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This question already has an answer here:

I was going through exercise problem from Stoyan stefanov book named Object oriented Javascript.

Problem :

var s = 'ls';
s++;

When I execute this in chrome, I get NaN.

For the same code above if I do

var s = 'ls';
    s = s+1;

I get output as ls1

Can anyone please explain the reason behind it?

marked as duplicate by abccd, Derek 朕會功夫 javascript Nov 29 '17 at 3:35

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    What is your expectation when you do s++; on a string ? – alfasin Nov 29 '17 at 3:34
  • Basically, += 1 is not equivalent to ++. – Derek 朕會功夫 Nov 29 '17 at 3:36
  • @alfasin because s++ and s=s+1 are same. so I thought result would be ls1 – roxid Nov 29 '17 at 3:37
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    @roxid well surprise, they're not the same :) – alfasin Nov 29 '17 at 3:40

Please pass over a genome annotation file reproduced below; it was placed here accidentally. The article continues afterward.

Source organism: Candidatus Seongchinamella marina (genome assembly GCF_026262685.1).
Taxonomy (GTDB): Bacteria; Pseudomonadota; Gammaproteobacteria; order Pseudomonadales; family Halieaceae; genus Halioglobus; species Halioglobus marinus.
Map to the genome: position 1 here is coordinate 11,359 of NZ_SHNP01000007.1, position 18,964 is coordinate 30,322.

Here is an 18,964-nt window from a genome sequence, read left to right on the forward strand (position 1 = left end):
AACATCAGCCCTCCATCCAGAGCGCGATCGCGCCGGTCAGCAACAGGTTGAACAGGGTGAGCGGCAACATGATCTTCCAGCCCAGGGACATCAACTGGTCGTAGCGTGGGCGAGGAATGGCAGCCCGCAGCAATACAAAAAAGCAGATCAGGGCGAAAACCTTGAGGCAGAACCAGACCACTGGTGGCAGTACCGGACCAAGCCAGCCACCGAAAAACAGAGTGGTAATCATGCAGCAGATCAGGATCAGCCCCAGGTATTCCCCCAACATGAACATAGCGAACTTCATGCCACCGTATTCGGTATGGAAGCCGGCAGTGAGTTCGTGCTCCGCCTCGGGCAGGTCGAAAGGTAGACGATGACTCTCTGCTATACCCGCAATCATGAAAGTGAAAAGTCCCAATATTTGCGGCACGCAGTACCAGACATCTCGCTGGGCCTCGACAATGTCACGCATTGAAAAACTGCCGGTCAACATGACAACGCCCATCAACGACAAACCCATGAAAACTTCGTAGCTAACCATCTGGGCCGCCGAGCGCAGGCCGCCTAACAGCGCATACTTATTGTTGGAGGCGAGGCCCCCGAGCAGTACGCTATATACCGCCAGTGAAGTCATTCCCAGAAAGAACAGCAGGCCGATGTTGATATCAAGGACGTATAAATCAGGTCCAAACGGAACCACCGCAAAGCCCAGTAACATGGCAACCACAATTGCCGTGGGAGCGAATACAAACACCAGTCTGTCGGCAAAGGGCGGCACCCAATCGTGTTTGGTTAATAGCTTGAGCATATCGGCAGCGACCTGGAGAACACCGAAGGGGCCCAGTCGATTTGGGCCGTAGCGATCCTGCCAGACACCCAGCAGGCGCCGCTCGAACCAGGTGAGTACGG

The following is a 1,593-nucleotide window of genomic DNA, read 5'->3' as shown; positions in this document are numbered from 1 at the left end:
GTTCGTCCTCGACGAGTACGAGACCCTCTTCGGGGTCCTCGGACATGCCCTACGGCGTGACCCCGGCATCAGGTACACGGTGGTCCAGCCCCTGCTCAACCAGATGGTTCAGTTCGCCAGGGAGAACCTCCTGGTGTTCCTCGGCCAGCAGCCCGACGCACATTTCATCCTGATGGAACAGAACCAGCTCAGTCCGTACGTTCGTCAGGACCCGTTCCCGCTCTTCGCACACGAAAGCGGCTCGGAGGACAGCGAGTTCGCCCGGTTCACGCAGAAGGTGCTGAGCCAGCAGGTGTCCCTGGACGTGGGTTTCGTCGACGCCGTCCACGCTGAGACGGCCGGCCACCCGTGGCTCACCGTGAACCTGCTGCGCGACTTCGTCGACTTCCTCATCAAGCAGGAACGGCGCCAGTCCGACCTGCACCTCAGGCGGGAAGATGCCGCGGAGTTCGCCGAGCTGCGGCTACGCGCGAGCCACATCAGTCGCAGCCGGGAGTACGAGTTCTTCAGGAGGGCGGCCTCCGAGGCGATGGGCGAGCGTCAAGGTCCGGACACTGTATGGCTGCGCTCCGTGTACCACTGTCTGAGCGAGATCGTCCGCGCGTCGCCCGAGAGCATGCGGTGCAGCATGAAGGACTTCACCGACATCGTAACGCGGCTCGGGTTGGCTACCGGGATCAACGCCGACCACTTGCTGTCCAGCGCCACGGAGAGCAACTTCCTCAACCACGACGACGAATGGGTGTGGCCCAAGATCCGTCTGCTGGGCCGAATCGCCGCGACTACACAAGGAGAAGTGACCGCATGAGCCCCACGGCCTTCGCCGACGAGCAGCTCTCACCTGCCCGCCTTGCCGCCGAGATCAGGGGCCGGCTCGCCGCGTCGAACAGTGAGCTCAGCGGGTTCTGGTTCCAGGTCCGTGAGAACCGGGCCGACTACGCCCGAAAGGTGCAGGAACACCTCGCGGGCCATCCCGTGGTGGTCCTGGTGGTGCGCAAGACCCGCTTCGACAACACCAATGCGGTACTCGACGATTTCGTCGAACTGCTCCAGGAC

• @alfasin am I missing some concept here? – roxid Nov 29 '17 at 3:40
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++ tries to convert x as number first. Hence failed because x is having string value and return NaN.

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When you do ++ its attempting to increment a number. When you use the + sign, it's either adding or concatenating. Its "smart" and see's that s is a string, so it concatenates it with 1. With ++, you can't increment a string so you get NaN (Not a number)

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s++ is an increment operation which is commonly performed for numbers hence the output nan( not a number). In the second case you are doing a concatenation operation. So the ‘ls’ + 1 gives ‘ls1’.

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You can't increment strings via ++. That operator is reserved exclusively for the number primitive. Instead Try:

var s = 'ls';

s += 1;

console.log(s);

The above is syntactic sugar for what you originally posted (string concatenation):

s = s + 1;

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